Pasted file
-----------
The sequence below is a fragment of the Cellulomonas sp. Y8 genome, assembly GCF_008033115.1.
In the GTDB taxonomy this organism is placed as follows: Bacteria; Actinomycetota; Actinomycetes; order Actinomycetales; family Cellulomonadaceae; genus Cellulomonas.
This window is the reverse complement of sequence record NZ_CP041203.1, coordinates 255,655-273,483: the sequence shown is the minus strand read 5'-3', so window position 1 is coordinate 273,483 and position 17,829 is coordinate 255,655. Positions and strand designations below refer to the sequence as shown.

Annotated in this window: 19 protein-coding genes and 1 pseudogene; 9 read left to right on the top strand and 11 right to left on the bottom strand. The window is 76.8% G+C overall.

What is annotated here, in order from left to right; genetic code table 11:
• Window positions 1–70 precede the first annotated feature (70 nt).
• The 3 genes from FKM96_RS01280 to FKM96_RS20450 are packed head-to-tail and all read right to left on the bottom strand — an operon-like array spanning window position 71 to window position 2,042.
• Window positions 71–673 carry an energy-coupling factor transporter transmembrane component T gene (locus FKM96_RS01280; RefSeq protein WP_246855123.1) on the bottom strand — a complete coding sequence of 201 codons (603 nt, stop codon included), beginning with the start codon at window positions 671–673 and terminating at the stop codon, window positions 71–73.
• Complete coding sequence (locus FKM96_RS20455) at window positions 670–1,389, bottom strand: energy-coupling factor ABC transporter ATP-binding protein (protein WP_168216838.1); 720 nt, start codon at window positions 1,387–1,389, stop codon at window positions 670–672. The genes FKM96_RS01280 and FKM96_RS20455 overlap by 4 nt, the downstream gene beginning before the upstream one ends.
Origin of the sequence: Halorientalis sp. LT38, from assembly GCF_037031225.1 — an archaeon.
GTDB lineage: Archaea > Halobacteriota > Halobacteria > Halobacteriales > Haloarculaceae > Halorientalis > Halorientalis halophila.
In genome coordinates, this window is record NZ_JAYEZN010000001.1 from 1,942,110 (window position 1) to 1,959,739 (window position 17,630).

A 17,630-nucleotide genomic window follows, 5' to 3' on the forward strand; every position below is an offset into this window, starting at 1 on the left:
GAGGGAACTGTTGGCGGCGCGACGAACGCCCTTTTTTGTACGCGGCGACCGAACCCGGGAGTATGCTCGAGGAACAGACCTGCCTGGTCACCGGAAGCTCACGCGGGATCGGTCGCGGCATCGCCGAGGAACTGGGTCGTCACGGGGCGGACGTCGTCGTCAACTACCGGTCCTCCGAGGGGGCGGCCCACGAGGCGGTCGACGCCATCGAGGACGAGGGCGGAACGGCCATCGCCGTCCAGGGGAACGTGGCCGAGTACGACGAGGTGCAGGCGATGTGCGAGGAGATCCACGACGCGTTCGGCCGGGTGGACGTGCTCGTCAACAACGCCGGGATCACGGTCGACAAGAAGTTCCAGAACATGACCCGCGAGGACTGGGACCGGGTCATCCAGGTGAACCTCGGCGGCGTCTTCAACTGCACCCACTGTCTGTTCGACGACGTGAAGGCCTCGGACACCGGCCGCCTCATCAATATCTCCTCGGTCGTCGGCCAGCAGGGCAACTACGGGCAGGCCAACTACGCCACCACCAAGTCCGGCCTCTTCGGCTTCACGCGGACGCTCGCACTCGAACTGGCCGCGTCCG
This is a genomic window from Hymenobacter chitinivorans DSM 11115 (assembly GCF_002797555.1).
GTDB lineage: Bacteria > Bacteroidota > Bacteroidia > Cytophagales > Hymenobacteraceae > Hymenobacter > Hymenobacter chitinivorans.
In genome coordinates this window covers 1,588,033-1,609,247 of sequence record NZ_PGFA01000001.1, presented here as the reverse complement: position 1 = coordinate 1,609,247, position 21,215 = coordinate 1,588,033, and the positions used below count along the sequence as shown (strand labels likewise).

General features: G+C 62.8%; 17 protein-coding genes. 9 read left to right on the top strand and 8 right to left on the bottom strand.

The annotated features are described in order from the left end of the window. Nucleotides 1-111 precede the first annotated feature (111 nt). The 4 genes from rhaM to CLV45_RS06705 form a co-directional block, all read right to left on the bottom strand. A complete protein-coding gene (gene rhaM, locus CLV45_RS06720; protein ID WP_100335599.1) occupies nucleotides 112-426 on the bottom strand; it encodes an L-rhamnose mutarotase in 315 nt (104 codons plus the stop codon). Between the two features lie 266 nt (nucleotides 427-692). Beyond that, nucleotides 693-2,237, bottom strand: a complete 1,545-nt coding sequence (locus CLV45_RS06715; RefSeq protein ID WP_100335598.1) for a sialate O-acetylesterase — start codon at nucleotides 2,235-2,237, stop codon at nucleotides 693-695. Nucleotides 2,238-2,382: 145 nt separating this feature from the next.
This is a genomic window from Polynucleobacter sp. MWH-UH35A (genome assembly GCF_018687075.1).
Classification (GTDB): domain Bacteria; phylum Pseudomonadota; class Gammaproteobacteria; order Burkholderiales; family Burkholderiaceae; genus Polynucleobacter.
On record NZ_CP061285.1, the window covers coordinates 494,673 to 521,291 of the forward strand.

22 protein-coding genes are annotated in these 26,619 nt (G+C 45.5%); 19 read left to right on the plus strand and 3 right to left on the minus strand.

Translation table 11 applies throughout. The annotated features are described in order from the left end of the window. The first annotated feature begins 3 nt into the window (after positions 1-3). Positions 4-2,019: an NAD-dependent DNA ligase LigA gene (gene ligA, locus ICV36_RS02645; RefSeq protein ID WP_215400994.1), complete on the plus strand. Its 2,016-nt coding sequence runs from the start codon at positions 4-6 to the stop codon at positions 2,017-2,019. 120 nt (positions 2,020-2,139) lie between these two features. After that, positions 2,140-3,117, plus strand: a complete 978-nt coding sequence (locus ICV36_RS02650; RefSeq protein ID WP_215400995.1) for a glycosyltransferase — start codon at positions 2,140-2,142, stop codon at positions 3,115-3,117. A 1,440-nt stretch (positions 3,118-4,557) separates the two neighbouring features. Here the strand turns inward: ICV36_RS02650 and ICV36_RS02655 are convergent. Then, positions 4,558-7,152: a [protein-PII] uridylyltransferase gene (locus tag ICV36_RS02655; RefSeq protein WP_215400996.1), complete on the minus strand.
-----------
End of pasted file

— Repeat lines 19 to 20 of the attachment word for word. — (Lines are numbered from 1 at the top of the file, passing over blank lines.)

The annotated features are described in order from the left end of the window. Nucleotides 1-111 precede the first annotated feature (111 nt). The 4 genes from rhaM to CLV45_RS06705 form a co-directional block, all read right to left on the bottom strand. A complete protein-coding gene (gene rhaM, locus CLV45_RS06720; protein ID WP_100335599.1) occupies nucleotides 112-426 on the bottom strand; it encodes an L-rhamnose mutarotase in 315 nt (104 codons plus the stop codon). Between the two features lie 266 nt (nucleotides 427-692). Beyond that, nucleotides 693-2,237, bottom strand: a complete 1,545-nt coding sequence (locus CLV45_RS06715; RefSeq protein ID WP_100335598.1) for a sialate O-acetylesterase — start codon at nucleotides 2,235-2,237, stop codon at nucleotides 693-695. Nucleotides 2,238-2,382: 145 nt separating this feature from the next.
This is a genomic window from Polynucleobacter sp. MWH-UH35A (genome assembly GCF_018687075.1).